Monday, April 1, 2013

How To Get Rid of Poison Ivy Naturally - Trial

We have poison ivy growing in our woods, and this year it has started to grow out into the lawn. I have two little ones, one of whom loves to commune with nature, so the poison ivy has to go. I just did a quick online search, and the first website offered this advice: Mix one third each of soap-water, salt and vinegar into a spray bottle. Spray the poison ivy plants. When the plant has died, dig the root system up from under ground. If you don't, it may eventually grow back.

I wrote this post ages ago. I did try this and it worked wonderfully. I did not end up digging up the roots, and yes, the poison ivy grew back. But yes to the formula!

Recycling: Container Gardening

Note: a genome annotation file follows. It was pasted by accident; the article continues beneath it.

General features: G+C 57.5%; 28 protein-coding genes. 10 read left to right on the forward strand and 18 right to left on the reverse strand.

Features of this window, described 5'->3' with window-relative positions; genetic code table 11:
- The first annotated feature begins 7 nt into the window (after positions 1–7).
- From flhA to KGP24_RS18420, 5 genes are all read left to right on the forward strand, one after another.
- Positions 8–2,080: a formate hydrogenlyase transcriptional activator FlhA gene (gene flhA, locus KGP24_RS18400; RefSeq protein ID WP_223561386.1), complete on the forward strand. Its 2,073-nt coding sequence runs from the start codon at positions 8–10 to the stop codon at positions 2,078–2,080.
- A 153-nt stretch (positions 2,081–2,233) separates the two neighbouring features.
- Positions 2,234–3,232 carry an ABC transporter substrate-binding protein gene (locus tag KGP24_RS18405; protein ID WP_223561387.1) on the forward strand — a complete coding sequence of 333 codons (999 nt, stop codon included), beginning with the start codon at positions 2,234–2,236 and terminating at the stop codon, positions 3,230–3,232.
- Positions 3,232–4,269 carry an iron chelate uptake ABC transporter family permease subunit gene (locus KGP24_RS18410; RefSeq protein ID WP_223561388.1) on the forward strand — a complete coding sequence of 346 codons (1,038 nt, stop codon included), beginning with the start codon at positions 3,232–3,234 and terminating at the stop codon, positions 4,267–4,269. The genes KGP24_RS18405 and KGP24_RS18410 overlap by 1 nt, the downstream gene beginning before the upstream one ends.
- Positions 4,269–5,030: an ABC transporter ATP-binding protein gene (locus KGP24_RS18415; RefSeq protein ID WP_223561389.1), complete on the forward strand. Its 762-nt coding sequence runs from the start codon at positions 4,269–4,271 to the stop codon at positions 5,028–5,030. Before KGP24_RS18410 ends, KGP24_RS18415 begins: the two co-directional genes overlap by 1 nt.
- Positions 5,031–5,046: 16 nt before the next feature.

With spring trying really hard to arrive around here, my thoughts have turned to the yard and garden. I want very much to grow some of our food this year, but with little garden space, I am thinking of how to arrange planters around the deck. With a big private school tuition bill coming due at the end of the summer, I am always trying to think of ways to cut costs. What can I do instead of spending a fortune on new planters? I took a look around the kitchen, and the first thing I found was a recently emptied plastic popcorn bottle.  What can  I do with this?

First I took a serrated knife and cut the top off. Then I used my corkscrew to make four holes on the bottom of the bottle, and four on the sides close to the bottom. (It worked great for this!!)

 I filled the container with potting soil, leaving a little room at the top.

We use a lot of fresh herbs in our cooking, so I planted some basil. Basil makes a great container plant. I taped the top flap of the seed packet to the side of the container with the date.

Voila! We should see some sprouts in about a week! No expensive containers, I've reused something that was headed for the trash, and my children can see how easy it is to grow your own (organic!) food and one way to reuse, rethink and recycle! Now... what else can I use...?